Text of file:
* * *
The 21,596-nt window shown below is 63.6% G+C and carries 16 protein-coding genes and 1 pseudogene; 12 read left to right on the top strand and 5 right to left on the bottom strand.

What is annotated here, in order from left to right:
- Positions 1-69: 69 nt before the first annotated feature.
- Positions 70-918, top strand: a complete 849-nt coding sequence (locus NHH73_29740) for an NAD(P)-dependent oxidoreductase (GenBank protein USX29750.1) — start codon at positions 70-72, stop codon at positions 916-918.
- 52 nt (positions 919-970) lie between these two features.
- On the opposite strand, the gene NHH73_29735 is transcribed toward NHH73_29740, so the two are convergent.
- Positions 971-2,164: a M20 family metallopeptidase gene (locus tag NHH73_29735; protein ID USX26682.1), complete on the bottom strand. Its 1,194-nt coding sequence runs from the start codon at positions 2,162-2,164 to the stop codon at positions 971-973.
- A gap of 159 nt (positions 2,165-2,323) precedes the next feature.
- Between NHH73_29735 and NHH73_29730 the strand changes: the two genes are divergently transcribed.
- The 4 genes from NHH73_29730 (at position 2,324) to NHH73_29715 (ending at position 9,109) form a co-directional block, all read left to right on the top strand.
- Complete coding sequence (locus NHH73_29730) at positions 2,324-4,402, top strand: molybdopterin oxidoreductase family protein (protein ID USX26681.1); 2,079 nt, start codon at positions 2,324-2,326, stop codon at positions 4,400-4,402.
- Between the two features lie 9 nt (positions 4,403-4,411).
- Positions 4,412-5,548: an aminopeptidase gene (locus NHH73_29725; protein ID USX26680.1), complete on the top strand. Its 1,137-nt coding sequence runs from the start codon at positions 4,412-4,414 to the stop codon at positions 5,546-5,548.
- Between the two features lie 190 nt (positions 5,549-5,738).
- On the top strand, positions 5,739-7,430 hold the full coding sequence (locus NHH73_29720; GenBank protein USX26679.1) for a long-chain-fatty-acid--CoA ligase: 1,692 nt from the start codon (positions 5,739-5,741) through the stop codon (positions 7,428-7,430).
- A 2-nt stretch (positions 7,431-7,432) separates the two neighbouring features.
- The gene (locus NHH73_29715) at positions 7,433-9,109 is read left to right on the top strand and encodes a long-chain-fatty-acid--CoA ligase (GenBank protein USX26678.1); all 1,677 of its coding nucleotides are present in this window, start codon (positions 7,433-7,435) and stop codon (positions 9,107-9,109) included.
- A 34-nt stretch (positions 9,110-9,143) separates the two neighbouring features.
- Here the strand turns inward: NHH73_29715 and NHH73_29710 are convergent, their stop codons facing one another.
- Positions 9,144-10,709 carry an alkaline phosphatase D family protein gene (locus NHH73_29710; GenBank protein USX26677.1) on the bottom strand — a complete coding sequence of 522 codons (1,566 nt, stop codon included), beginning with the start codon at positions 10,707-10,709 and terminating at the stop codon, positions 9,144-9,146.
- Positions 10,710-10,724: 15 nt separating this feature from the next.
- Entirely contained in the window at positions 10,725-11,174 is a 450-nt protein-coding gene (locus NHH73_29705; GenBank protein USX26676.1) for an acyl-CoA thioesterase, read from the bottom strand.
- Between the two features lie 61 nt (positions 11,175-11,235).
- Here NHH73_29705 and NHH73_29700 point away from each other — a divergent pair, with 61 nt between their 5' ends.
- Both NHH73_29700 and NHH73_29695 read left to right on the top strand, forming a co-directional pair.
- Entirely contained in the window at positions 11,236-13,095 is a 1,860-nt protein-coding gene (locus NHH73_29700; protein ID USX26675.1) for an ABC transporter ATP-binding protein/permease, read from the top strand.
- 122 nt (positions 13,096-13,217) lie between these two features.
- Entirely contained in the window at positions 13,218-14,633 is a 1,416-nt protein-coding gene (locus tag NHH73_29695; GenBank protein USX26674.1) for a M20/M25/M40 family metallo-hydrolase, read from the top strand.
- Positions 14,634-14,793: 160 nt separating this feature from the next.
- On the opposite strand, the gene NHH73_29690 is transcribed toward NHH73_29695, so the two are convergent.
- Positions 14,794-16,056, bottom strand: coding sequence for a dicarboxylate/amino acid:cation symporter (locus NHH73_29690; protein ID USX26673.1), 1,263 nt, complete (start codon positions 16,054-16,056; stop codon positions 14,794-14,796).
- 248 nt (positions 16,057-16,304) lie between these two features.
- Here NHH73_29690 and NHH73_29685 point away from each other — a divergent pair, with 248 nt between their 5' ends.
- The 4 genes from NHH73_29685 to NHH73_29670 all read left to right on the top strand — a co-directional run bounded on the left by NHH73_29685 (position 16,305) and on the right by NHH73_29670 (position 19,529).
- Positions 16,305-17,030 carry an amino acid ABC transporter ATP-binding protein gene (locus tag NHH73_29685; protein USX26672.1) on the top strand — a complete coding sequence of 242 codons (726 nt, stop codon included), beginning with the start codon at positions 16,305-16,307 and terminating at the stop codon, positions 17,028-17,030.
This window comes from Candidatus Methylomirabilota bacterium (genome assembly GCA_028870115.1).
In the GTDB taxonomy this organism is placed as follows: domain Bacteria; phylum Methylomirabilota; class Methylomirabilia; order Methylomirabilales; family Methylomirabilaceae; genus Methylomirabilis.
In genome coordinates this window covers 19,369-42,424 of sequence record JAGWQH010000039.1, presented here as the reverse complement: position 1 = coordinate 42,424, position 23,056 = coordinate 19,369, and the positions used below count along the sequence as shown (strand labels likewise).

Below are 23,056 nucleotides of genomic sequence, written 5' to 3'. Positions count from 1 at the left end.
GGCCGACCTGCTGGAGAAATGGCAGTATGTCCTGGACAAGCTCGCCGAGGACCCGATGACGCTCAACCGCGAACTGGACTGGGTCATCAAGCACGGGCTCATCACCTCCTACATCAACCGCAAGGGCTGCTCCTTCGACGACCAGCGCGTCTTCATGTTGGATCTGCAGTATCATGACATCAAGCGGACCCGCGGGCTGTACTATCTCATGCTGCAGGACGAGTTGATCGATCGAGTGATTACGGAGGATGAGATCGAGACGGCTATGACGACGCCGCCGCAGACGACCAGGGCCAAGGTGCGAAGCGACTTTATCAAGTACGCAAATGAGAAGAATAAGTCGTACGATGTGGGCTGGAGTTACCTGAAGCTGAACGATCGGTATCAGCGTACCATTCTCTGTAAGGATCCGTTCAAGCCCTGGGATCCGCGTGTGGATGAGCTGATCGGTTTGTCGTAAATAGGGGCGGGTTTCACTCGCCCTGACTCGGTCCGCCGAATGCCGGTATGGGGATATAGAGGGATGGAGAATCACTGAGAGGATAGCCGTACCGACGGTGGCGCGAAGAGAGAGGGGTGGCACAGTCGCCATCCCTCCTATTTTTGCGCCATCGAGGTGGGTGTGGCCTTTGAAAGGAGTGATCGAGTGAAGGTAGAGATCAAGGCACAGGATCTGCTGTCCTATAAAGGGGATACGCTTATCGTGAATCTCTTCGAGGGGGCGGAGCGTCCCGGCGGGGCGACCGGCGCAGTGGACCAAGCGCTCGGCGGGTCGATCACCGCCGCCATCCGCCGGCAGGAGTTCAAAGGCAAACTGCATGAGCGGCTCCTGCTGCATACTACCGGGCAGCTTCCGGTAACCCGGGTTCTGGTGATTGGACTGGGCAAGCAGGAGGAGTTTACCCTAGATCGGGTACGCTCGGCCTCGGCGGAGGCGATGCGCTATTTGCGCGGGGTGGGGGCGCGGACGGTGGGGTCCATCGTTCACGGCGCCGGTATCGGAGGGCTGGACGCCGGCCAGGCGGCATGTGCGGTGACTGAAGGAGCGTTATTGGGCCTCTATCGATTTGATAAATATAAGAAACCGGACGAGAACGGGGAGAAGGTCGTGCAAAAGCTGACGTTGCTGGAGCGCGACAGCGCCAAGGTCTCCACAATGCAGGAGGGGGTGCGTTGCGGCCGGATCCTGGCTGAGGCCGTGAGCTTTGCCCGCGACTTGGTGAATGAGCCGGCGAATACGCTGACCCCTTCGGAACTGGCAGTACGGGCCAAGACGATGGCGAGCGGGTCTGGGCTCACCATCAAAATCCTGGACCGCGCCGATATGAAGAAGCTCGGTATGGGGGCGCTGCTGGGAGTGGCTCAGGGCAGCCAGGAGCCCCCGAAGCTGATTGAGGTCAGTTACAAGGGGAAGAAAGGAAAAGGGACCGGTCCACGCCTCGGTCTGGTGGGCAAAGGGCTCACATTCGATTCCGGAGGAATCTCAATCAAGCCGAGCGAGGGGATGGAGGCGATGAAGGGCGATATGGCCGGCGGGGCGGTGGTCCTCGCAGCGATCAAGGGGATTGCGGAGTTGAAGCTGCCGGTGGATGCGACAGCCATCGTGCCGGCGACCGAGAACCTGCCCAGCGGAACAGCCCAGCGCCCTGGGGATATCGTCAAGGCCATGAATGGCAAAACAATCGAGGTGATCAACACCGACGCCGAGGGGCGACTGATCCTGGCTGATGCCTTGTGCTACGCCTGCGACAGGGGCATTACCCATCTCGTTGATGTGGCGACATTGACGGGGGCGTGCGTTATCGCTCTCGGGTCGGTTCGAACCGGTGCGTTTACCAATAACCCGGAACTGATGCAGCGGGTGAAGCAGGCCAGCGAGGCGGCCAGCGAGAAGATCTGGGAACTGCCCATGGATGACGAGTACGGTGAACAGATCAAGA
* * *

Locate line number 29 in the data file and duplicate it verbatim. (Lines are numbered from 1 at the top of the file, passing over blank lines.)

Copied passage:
- Positions 14,634-14,793: 160 nt separating this feature from the next.